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06 September 2018 at 05:40 BST

Justice gets a shot in the arm with landmark ruling

A landmark win by Hogan Lovells, hailed by the Law Society as a shot in the arm for justice, in principle of client-lawyer confidentiality ruling.

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The landmark ruling from the Court of Appeal ensures that clients seeking legal advice when they fear prosecution will have their confidentiality protected. Hogan Lovells argued that sensitive documents created by lawyers and other advisers during an internal investigation into mining company Eurasian Natural Resources Corporation (ENRC) are protected by litigation privilege.

Privileged communications

The decision is significant for disputes and reassures businesses they can obtain legal advice on sensitive matters without worrying about confidentiality. The principle of ‘legal professional privilege’ in a client’s communications with their lawyers led the Law Society of England and Wales to intervene in the case of The Serious Fraud Office v Eurasian Natural Resources Corporation Ltd (SFO v ENRC). Law Society president Christina Blacklaws said, ‘maintaining confidentiality and trust between a client and their legal adviser is fundamental to our legal system,’ adding ‘as a result of this ruling an individual or organisation facing criminal prosecution can be far more confident that discussions with their solicitors will remain confidential.’ Ms Blacklaws explained, ‘if the High Court ruling had been upheld, any organisation facing a prosecution, not just multinationals, but charities, newspapers, small businesses or local authorities, could have to turn over private communications with their lawyers.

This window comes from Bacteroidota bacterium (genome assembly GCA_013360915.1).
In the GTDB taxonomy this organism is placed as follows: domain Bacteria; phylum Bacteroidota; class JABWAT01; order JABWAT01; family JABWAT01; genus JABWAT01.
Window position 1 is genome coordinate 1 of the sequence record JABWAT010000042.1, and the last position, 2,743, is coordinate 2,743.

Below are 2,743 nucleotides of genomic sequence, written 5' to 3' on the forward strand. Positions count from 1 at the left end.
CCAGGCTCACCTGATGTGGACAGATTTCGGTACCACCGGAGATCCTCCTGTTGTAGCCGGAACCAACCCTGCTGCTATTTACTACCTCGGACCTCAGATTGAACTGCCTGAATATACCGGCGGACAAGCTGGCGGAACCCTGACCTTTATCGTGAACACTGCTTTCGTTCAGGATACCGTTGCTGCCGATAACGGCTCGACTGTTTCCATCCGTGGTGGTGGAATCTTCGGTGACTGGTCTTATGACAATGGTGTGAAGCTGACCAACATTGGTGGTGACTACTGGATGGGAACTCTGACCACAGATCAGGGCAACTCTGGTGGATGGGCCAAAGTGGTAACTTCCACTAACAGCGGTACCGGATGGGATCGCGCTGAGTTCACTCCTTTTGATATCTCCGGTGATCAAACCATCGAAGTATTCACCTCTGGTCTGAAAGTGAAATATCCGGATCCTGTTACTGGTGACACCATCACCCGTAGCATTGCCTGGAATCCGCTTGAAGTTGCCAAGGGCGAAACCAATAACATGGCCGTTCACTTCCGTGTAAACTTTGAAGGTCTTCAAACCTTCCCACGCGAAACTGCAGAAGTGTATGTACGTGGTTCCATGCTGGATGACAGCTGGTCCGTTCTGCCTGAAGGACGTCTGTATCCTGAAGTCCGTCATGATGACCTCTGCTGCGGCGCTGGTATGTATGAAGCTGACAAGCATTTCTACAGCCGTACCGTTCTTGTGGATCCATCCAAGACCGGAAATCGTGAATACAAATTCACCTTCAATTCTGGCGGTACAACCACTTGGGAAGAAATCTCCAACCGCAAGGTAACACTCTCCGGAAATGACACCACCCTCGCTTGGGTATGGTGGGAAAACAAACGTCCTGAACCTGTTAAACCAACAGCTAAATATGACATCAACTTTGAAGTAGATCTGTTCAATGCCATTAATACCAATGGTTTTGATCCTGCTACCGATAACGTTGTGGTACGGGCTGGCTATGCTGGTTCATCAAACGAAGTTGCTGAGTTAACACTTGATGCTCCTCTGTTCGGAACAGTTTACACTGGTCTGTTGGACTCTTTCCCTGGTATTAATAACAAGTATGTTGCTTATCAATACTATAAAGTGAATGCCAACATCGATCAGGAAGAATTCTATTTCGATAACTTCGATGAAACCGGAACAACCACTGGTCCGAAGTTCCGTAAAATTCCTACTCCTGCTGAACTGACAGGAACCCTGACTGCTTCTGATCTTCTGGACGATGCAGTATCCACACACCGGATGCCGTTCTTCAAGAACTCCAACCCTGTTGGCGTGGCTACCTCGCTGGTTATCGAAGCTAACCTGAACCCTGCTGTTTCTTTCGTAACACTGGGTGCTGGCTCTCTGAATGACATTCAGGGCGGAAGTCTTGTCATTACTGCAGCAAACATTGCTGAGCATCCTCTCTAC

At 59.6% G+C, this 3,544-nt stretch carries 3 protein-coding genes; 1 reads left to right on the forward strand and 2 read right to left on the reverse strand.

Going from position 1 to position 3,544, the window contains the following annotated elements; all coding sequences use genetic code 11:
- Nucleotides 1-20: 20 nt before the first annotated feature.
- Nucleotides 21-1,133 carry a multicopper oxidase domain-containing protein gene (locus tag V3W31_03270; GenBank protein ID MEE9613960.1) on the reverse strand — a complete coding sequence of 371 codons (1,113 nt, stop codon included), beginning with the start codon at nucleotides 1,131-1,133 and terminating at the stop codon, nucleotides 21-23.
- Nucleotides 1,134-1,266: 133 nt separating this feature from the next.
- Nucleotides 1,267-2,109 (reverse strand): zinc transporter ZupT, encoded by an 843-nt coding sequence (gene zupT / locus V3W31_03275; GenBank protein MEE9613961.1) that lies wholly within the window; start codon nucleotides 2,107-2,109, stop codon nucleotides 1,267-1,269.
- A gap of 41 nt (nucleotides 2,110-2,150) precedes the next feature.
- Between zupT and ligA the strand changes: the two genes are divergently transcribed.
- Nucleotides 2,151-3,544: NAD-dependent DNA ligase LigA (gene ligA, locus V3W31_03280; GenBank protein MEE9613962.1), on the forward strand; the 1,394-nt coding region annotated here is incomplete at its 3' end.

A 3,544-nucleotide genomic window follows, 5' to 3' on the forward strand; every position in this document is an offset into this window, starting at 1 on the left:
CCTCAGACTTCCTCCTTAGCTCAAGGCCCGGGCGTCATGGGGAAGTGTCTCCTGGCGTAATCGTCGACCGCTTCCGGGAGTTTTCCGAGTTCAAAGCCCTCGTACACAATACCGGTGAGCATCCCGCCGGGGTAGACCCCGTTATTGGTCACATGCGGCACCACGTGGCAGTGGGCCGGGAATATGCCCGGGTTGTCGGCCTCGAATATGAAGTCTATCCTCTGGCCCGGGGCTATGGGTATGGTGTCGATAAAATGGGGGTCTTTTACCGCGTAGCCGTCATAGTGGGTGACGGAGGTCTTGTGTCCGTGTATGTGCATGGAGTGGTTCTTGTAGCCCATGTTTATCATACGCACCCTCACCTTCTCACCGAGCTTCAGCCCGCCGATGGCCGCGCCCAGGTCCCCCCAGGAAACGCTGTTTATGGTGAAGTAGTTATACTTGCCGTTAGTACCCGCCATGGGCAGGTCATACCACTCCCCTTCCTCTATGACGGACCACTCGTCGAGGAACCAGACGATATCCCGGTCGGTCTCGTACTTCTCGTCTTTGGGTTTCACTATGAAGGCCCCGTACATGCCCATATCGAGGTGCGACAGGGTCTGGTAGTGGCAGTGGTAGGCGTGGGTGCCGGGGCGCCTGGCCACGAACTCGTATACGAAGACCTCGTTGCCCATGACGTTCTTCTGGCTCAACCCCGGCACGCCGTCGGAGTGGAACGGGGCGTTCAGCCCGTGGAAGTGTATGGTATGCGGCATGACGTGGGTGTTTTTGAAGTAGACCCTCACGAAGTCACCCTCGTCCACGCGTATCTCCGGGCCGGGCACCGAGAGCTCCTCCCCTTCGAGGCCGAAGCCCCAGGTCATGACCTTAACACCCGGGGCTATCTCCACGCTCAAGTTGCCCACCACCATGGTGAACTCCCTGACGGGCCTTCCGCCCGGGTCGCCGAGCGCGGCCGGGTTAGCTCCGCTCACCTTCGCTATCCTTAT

Historic ruling

Hogan Lovells was instructed to represent ENRC following the first instance decision, and successfully argued that documents prepared during an internal investigation are protected by litigation privilege. Michael Roberts, Partner at Hogan Lovells representing ENRC commented ‘this historic ruling by the Court of Appeal is significant not just for ENRC but for any company faced with undertaking an internal investigation in response to a whistleblower or other allegation of wrongdoing. It is critical that companies are not penalised for acting responsibly, and are able to instruct lawyers to conduct investigations without fear that the authorities will later be able to demand all of the lawyers' work product.  Following this ruling, it will remain for the company to decide whether, and to what extent, it is prepared to waive privilege.’

 
   
 
 
 

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